You ask the questions
When it comes to nutrition, it’s hard to know what’s best for you body. So we asked our very own Dr Emma Kirke to answer your questions on BESTFIT TV. No fake news, just top advice. Listen up…
An unsaturated fat is a fat or fatty acid in which there is at least one double bond within the fatty acid chain. A fatty acid chain is mono-unsaturated if it contains one double bond, and polyunsaturated if it contains more than one double bond. Unsaturated fats are considered the ‘healthy’ fats and are encouraged as part of a healthy diet. These fats can help reduce heart disease and lower cholesterol levels. Example foods include almonds, avocado, walnuts, sardines, seeds, hazelnuts, macadamia nuts, salmon and flax seeds.
Vegetables should be one of the most important ingredients in your life. We’re recommended to have five portions a day, with some saying that should now be seven. Whatever you do, add variety. The more colours you eat, the more phytonutrients you’ll be consuming. You can purchase ‘super greens’ powders now to supplement your diet, especially if it is lacking in any particular area.
Government guidelines say that we should drink eight glasses of water a day. However, your size, the temperature and how active you are can all make a difference (so if you’re exercising a lot on a hot day, you’ll need to drink more).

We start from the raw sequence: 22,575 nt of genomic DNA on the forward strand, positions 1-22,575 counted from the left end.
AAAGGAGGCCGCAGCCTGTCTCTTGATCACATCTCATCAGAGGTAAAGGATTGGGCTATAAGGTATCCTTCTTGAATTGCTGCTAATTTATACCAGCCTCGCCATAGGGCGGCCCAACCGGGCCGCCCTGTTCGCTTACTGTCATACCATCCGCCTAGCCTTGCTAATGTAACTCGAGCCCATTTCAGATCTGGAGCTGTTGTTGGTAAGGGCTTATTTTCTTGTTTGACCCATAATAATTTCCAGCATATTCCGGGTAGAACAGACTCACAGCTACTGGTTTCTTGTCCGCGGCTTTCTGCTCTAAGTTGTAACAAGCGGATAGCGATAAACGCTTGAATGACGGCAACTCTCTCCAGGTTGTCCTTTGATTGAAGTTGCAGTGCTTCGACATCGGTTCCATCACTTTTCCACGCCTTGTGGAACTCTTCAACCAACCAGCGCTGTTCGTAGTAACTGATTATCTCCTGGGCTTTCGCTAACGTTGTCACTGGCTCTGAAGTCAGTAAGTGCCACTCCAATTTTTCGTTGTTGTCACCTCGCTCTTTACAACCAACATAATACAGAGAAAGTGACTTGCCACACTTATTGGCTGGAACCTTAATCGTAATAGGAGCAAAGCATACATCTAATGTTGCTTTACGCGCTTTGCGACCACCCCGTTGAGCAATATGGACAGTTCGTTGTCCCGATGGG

You get about 20% of your water every day through food, so a general rule is to drink two litres of water a day. This is the equivalent to three-and-a-half pints. If you’re feeling thirsty you’re already dehydrated, so don’t wait until you need a drink. Sip small amounts throughout the day to keep yourself hydrated. You can actually drink too much water; it can apparently lead to excessive sweating, insomnia and even death.
Xylitol is a naturally occurring alcohol found in most plant materials, including many fruits and vegetables.
It is extracted from birch wood to make medicine. Xylitol is widely used as a sugar substitute and in ‘sugar-free’ chewing gums, mints, and other sweets. It can be used as a ‘healthier’ version of a cake or in baking.
Yoghurt was one of the very first ‘health’ foods, and it’s still one of the best. It’s high in the calcium needed to build healthy bones, supplies the B vitamins B12 and folic acid that help build a healthy blood supply, and they can contain ‘friendly’ bacteria which can assist in keeping a healthy gut. But some yoghurt is high in hidden sugars, so be wise in your choices if you decide to include this in your meal plan. There are also less traditional ‘yoghurts’ on the market nowadays, which can be made from keffir, coconut and soy products.
Zinc is called an ‘essential trace element’ because very small amounts of zinc are necessary for human health.
A zinc deficiency can result include stunted growth and acute diarrhoea in children, and slow wound healing. Oysters contain more than any other food (74 mg/serving), but red meat and poultry provide the majority of zinc in our diets. Other food sources high in zinc include beans, nuts, whole grains, fortified breakfast cereals and dairy products.